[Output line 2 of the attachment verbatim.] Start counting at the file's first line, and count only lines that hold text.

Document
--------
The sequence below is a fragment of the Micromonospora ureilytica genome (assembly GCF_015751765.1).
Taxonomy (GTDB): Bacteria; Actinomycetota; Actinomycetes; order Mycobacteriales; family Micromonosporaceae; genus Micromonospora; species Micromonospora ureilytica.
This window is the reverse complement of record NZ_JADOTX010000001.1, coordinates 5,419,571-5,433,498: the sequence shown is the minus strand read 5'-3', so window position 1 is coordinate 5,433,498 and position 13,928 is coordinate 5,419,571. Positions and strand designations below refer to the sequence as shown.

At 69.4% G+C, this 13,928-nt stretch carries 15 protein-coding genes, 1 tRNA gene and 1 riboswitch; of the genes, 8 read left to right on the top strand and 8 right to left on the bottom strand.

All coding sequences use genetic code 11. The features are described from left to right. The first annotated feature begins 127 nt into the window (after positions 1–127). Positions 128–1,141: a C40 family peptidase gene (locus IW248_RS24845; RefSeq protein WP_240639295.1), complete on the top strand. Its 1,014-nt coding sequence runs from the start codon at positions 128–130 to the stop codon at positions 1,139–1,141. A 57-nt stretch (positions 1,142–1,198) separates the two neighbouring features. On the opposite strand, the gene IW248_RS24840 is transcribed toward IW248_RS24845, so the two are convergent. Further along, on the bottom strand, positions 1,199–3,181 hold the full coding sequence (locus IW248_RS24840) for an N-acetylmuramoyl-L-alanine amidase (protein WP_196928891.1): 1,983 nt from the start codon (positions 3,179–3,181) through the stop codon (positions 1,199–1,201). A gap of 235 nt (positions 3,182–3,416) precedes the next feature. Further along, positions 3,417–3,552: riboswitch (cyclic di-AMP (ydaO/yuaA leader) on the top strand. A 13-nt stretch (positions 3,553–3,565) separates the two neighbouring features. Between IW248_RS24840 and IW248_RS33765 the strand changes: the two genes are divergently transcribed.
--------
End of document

Taxonomy (GTDB): Bacteria; Actinomycetota; Actinomycetes; order Mycobacteriales; family Micromonosporaceae; genus Micromonospora; species Micromonospora ureilytica.